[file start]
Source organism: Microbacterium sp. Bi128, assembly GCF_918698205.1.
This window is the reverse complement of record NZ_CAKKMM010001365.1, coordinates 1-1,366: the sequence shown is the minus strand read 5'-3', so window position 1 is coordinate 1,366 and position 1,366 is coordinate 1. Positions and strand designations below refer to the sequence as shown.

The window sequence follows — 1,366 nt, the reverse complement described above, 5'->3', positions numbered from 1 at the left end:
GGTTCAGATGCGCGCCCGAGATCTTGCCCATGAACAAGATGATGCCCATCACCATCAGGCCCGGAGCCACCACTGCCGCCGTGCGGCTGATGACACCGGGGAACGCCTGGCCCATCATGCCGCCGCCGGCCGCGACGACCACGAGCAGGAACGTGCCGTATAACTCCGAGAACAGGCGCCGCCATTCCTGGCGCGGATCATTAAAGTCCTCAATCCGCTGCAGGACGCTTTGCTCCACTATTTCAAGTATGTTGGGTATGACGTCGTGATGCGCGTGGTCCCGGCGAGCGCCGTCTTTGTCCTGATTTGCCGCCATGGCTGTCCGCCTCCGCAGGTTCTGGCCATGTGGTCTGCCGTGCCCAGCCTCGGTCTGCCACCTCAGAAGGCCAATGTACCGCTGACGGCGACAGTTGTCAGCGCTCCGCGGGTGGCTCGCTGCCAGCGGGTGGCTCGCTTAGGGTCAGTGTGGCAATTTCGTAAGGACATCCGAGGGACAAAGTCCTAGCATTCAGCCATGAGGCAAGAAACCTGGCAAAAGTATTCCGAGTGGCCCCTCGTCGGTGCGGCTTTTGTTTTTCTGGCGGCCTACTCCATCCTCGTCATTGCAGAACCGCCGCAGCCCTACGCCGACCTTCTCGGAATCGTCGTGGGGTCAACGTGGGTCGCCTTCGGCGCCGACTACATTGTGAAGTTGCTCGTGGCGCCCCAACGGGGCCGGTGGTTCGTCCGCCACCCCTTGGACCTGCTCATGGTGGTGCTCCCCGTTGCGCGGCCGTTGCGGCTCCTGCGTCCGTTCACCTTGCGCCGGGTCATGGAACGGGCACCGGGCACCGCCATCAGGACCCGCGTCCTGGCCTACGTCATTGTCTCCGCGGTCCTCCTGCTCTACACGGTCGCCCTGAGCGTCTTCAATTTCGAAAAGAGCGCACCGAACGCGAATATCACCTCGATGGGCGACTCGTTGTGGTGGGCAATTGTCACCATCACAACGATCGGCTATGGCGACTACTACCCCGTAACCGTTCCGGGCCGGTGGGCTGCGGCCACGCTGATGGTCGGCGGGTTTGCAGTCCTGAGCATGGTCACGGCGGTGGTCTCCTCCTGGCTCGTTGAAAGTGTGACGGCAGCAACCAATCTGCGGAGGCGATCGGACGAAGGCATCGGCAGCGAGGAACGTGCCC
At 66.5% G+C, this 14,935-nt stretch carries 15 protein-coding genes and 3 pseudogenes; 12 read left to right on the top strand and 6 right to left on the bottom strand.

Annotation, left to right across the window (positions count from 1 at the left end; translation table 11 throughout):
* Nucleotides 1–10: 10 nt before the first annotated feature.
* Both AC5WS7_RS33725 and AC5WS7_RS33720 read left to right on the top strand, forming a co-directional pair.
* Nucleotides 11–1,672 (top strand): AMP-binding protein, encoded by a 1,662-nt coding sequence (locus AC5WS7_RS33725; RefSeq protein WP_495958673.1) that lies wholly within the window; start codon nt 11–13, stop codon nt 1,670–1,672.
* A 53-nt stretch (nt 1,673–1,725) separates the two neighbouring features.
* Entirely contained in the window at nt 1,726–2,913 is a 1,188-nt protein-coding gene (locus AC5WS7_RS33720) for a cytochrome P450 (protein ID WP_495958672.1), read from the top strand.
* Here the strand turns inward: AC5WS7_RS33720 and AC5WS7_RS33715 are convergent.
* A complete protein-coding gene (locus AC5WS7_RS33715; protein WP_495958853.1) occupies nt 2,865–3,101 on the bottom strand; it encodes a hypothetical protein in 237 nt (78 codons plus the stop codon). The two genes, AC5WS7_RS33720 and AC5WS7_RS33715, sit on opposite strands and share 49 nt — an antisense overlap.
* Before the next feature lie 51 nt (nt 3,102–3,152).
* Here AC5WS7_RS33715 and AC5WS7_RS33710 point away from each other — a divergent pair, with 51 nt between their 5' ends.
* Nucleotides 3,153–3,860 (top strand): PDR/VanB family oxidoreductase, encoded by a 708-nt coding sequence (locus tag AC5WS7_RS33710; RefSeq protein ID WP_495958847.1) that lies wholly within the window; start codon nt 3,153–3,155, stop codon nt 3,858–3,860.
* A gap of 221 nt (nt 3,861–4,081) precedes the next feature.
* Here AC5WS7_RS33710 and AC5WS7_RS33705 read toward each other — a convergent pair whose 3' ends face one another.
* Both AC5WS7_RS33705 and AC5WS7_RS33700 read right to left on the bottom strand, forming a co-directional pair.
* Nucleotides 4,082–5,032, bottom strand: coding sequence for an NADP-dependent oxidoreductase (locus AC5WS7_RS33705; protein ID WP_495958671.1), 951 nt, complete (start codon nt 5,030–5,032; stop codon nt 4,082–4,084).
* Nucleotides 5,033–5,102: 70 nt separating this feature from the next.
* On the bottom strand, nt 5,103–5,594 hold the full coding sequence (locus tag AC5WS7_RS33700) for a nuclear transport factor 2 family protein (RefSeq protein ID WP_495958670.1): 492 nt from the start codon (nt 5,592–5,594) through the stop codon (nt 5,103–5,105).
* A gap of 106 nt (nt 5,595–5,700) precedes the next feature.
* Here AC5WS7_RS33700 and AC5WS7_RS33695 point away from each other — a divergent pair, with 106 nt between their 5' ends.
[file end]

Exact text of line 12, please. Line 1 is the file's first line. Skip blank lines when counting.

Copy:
* Here the strand turns inward: AC5WS7_RS33720 and AC5WS7_RS33715 are convergent.